The results of a study released by the University of Calgary this week reveal that video games (exergames) may be as good as traditional physical education classes in keeping children physically fit. The research tested the effects of several video games that encourage users to jump and balance such as dance games, light walls and games that use the Wii's balance board.
After two years studying the effects of games on Calgary elementary school students, researchers found that these exergames improved balance by up to 30 percent. This was compared to conventional physical education that included traditional games like badminton. The results were comparable to a six-week Physical Education program that focused on improving agility and balance using dance, gymnastics, and obstacle courses.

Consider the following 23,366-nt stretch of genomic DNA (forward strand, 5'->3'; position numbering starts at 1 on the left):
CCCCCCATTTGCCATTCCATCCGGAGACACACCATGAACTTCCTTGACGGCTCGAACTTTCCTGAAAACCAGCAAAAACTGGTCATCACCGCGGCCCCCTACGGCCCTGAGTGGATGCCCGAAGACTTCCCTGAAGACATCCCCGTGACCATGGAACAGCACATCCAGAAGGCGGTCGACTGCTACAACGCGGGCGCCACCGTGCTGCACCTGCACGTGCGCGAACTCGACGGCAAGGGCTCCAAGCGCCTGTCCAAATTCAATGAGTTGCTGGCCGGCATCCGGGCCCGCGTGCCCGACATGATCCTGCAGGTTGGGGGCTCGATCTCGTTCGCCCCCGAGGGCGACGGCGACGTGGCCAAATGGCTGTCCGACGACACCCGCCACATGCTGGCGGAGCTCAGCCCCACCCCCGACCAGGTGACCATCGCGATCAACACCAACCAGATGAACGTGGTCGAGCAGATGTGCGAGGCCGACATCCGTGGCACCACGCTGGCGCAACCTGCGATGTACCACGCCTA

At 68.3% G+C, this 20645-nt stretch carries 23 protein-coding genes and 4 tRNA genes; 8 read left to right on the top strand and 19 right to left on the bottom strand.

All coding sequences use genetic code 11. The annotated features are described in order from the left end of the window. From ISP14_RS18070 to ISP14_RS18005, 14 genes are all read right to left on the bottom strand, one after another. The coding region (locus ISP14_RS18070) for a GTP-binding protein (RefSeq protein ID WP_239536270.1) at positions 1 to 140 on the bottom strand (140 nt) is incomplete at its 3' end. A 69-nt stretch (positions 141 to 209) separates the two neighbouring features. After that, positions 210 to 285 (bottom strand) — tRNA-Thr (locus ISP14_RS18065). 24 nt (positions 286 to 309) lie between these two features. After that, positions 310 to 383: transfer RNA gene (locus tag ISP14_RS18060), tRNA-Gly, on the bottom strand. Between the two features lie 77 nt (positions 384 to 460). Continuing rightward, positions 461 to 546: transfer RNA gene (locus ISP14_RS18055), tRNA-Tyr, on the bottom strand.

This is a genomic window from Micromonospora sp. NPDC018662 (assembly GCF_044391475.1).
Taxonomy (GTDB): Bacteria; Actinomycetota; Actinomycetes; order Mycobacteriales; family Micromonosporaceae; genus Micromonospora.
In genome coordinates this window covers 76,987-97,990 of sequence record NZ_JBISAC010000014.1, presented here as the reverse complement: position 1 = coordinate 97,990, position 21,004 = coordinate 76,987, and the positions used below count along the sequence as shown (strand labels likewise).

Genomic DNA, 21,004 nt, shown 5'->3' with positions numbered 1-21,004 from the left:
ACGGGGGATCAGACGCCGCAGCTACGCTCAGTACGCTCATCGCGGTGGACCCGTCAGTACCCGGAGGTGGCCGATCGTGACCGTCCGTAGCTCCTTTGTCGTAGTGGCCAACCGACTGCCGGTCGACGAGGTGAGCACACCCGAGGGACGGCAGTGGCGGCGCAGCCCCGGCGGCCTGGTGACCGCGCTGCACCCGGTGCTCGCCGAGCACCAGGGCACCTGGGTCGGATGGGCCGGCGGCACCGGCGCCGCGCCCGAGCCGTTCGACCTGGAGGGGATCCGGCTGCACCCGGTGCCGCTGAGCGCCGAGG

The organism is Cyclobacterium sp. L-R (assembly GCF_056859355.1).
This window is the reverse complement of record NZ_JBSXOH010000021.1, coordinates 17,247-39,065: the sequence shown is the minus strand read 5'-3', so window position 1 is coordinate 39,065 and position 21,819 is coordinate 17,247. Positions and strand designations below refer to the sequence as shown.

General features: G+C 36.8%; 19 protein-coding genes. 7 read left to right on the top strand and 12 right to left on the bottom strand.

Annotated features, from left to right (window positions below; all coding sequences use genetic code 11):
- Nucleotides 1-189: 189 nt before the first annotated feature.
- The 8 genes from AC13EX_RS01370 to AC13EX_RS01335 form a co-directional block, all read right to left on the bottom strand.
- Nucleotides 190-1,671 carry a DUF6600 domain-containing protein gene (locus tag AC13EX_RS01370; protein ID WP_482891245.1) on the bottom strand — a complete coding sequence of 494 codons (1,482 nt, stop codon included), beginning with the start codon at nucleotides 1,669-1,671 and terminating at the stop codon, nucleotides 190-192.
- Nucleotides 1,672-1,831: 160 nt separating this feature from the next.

"We don't believe what we're doing is trying to encourage kids to play video games," said researcher Larry Katz cautioned. "We think there is an obesity problem because of sedentary behaviour."
Instead of fighting against physical education programs, researchers see a serious opportunity to allow Phys. Ed teachers tools to better customize programs. This customization can help students improve their physical coordination and get them engaged in being physically fit.
"Kids are not missing school when it's exergame day," says PhD candidate Dwayne Sheehan.
Researchers plan further studies on the subject including measuring other physical improvements that could be achieved through exergames.
Source: Calgary Herald